Master Brioche Dough
Makes about 2 1/2 pounds/ 1,200 grams dough
1. In a stand mixer fitted with a dough hook attachment, combine the all-purpose flour, bread flour, yeast, sugar, salt, 1/2 cup/120 grams cold water, and the eggs. Mix on low speed until the ingredients have come together, 3 to 4 minutes. Scrape the bowl as necessary to make sure all the flour is incorporated into the wet ingredients. Mix on low for another 3 to 4 minutes once the dough has come together. It will be very stiff.
2. Add the butter to the dough piece by piece and continue mixing on low for about 10 minutes. The butter needs to mix completely into the dough, so stop the mixer occasionally to scrape the sides of the bowl and break up the dough with your hands if necessary to help the butter mix in.
3. Once the butter is completely incorporated into the dough, mix on medium for another 15 minutes, until the dough becomes sticky and soft and somewhat shiny. Turn the mixer up to medium-high and mix for about 1 minute— you should hear a slap-slap-slap sound as the dough hits the sides of the bowl. Test the dough by pulling at it— it should stretch a bit and have a little give. If it seems wet and loose and more like a batter than a dough, add a few tablespoons of either all-purpose or bread flour and mix until it comes together. If it breaks off into pieces when you pull at it, continue to mix it on medium for another 2 to 3 minutes, until it develops more strength and stretches when you grab it. When it’s ready you should be able to gather it all together and pick it up all as one piece.
4. Place the dough in a large bowl or plastic container and cover the top with plastic wrap pressed directly against the surface of the dough to prevent a skin from forming. Let the dough proof in the refrigerator for at least 6 hours or up to overnight. The dough is now ready to use.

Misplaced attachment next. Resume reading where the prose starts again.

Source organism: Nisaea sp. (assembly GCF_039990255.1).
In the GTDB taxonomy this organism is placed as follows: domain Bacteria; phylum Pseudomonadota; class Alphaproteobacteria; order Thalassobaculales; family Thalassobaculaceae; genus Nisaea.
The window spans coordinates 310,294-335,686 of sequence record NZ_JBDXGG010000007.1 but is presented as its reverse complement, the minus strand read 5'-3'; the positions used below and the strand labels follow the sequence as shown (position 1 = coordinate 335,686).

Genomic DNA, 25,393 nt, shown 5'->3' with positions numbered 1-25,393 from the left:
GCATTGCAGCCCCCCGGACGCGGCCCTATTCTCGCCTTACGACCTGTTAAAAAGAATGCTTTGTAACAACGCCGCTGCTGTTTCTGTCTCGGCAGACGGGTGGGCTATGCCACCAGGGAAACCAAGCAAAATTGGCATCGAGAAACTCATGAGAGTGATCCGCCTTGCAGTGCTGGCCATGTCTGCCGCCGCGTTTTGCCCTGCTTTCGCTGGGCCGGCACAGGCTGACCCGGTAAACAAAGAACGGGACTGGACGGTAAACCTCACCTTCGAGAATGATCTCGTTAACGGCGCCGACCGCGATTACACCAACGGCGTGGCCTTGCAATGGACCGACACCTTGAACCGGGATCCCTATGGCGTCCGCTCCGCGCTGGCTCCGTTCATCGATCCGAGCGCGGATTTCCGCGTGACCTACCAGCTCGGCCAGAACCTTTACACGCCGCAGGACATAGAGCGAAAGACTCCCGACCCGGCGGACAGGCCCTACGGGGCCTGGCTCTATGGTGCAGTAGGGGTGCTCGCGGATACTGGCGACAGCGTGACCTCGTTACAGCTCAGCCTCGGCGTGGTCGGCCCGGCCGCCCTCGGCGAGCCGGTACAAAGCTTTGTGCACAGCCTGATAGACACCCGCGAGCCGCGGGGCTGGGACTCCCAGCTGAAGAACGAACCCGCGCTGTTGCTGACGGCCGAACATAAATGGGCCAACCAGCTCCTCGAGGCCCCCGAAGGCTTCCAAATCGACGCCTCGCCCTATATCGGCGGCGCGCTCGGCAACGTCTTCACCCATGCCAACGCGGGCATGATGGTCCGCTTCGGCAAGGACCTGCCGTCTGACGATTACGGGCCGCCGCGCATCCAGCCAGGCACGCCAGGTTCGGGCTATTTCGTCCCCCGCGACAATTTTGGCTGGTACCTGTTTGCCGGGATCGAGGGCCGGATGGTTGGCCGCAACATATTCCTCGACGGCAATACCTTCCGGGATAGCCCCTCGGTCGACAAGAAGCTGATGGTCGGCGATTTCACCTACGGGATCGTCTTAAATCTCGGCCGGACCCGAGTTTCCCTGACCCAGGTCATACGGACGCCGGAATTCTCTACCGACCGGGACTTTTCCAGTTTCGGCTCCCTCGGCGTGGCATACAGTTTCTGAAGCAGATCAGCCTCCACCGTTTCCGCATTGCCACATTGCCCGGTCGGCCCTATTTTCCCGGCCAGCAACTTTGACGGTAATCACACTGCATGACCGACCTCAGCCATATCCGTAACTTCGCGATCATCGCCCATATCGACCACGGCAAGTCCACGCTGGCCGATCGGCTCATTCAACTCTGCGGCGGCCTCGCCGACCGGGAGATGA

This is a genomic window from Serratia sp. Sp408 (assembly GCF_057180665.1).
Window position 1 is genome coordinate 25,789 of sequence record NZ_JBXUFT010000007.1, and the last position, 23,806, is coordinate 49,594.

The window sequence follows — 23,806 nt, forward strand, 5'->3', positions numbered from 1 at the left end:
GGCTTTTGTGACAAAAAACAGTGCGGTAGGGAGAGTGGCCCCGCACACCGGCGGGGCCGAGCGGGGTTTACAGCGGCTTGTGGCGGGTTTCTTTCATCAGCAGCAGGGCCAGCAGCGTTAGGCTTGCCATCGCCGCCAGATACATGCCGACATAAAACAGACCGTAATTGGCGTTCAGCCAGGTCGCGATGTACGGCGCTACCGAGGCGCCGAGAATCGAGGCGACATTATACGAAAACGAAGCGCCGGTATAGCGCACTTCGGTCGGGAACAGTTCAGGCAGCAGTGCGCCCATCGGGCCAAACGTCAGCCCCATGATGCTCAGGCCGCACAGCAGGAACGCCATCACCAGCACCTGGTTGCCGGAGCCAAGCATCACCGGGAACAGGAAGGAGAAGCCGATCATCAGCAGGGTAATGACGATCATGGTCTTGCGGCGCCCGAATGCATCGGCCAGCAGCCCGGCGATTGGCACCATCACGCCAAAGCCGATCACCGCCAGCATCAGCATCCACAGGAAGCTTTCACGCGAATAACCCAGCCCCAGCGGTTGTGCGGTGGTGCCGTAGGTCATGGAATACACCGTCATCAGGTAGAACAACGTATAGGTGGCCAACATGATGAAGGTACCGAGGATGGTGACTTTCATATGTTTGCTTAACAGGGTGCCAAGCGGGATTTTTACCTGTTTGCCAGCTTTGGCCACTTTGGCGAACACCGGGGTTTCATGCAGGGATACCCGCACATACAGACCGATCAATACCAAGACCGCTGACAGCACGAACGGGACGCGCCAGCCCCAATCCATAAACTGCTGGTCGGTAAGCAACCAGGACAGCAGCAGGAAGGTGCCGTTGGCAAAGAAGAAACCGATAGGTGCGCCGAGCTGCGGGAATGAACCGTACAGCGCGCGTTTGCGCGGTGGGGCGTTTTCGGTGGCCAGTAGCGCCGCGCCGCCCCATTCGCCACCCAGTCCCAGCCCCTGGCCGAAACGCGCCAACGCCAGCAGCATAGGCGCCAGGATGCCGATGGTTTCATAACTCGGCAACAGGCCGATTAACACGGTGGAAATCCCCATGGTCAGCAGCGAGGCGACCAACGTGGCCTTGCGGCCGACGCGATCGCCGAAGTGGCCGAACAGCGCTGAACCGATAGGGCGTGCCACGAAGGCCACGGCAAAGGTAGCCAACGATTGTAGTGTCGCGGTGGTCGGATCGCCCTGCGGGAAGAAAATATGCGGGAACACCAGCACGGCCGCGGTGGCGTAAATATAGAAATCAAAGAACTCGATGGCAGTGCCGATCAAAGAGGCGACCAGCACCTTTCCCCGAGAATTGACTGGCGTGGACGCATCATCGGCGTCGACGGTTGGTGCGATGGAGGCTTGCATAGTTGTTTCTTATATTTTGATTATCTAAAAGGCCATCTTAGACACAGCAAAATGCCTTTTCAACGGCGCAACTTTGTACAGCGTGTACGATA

Whole Wheat Brioches à Tête
Makes just over 2 pounds/ 950 grams dough, 9 brioches
1. In a stand mixer fitted with a dough hook attachment, combine the 3 eggs for the dough, the water, and the yeast and stir to dissolve the yeast. Add the flour, sugar, and salt and mix on low speed until all the ingredients have come together, 3 to 4 minutes. Scrape the bowl if necessary to make sure all the flour is incorporated. Mix on low for another 3 to 4 minutes, until the dough is smooth and wet and resembles pancake batter. Cover the dough with plastic wrap or a lint-free towel and let sit at room temperature for at least 1 hour or up to 2 hours.
2. Add the whole wheat flour and mix on low until completely incorporated. Add the butter to the dough piece by piece and mix on low until the butter is completely incorporated into the dough, stopping the mixer occasionally to scrape the sides of the bowl and breaking up the dough with your hands if necessary to help the butter mix in.
3. Once the butter is completely incorporated into the dough, mix on low for another 15 minutes, until the dough becomes sticky and soft and somewhat shiny. Turn the mixer up to medium-high for about 1 minute and you should hear a slap-slap-slap sound as the dough hits the sides of the bowl. Test the dough by pulling at it—it should stretch a bit and have a little give. If it seems wet and loose and more like a batter than a dough, add a few tablespoons of all-purpose flour and mix until it comes together. If it breaks off into pieces when you pull at it, mix on medium for another 2 to 3 minutes, until it develops more strength and stretches when you grab it. When it’s ready you should be able to gather it all together and pick it up in one piece.
4. Place the dough in a large bowl or plastic container and cover it with plastic wrap—the plastic should be directly on top of the dough, touching it, to prevent it from drying out. Let the dough proof in the refrigerator for at least 6 hours or up to overnight.